Detection of fallen logs from high-resolution UAV images

Main Article Content

Dimitrios Panagiotidis, Ph.D. https://orcid.org/0000-0002-5937-3341
Azadeh Abdollahnejad, Ph.D. https://orcid.org/0000-0002-4065-8056
Peter Surový, Ph.D.
Karel Kuželka, Ph.D.

Keywords

Unmanned aerial vehicle, Forest, Windthrow, Computer vision, Pattern recognition, Hough transformation algorithm

Abstract

Background: High-resolution images from unmanned aerial vehicles (UAVs) can be used to describe the state of forests at regular time periods in a cost-effective manner. The purpose of this study was to assess the performance of a line template matching algorithm, the Hough transformation, for detecting fallen logs from UAV-based high-resolution RGB images. The suggested methodology does not aim to replace any known aerial method for log detection, rather it is more oriented to the detection of fallen logs in open forest stands with a high percentage of log visibility and straightness.


Methods: This study describes a line template matching algorithm that can be used for the detection of fallen logs in an automated process. The detection technique was based on object-based image analysis, using both pixel-based and shape descriptors. To determine the actual number of fallen logs, and to compare with the ones predicted by the algorithm, manual visual assessment was used based on six high-resolution orthorectified images. To evaluate if a line matched, we used a voting scheme. The total number of detected fallen logs compared with the actual number of fallen logs based on several accuracy metrics. To evaluate predictive models we tested the cross-validation mean error. Finally, to test how close our results were to chance, we used the Cohen`s Kappa coefficient.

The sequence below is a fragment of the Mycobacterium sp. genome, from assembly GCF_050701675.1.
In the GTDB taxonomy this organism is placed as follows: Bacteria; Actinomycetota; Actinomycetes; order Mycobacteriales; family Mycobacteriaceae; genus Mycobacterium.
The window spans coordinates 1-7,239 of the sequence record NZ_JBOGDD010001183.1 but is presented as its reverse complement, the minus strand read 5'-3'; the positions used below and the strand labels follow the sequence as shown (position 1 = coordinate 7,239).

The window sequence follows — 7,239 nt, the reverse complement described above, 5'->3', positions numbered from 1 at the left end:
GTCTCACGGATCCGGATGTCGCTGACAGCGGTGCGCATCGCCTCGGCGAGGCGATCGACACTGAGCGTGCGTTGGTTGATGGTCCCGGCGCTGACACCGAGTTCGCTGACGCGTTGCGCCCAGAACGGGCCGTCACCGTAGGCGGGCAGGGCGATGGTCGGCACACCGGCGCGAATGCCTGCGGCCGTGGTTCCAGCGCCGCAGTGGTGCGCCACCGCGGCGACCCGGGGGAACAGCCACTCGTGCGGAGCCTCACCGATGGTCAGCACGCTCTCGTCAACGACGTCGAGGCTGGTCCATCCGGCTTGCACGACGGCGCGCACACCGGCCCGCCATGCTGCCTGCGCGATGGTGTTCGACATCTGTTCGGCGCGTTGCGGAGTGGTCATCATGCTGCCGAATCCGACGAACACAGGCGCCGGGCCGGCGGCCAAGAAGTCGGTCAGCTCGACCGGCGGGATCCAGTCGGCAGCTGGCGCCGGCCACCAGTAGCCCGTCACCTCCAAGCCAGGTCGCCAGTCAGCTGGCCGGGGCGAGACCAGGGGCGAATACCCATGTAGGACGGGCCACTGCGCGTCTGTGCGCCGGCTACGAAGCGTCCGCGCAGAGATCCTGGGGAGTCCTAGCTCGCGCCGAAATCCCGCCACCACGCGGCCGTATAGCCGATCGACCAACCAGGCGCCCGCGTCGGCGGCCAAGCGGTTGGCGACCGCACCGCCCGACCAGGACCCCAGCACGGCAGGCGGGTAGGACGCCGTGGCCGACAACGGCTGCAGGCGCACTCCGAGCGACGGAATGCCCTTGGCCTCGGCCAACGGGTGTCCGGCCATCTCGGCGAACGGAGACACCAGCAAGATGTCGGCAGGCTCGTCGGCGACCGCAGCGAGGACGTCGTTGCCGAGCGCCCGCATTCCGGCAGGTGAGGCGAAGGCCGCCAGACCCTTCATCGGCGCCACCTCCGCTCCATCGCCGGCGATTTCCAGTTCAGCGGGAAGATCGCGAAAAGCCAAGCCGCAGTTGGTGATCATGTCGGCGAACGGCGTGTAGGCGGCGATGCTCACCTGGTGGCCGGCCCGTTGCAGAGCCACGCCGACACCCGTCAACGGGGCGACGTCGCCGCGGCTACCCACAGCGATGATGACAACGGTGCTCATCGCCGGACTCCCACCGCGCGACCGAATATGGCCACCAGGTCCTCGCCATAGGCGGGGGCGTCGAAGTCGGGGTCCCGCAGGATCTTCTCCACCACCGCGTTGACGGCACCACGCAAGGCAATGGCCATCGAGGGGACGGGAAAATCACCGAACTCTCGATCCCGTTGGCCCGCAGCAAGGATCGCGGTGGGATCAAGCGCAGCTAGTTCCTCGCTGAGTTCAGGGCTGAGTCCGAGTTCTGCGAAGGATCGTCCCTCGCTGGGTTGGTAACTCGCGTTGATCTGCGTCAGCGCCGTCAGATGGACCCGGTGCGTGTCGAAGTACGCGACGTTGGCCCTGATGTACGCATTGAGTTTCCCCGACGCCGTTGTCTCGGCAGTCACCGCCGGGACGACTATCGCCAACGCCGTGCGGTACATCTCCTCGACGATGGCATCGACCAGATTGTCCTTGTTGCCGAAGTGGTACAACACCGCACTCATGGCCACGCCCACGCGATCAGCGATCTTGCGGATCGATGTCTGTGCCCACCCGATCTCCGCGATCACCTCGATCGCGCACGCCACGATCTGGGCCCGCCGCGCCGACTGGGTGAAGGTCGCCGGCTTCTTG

Results: The detection algorithm found 136 linear objects, of which 92 of them were detected as fallen logs. From the 92 detected fallen logs, 86 were correctly predicted by the algorithm and 24 were falsely detected as fallen logs. The calculated amount of observed agreement was equal to 0.78, whereas the expected agreement by chance was 0.61. Finally, the kappa statistic was 0.44.


Conclusions: Our methodology had high reliability for detecting fallen logs based on total user‘s accuracy (94.9%), whereas a Kappa of 0.44 indicated there was good agreement between the observed and predicted values. Also, the cross-validation analysis denoted the efficiency of the proposed method with an average error of 16%.

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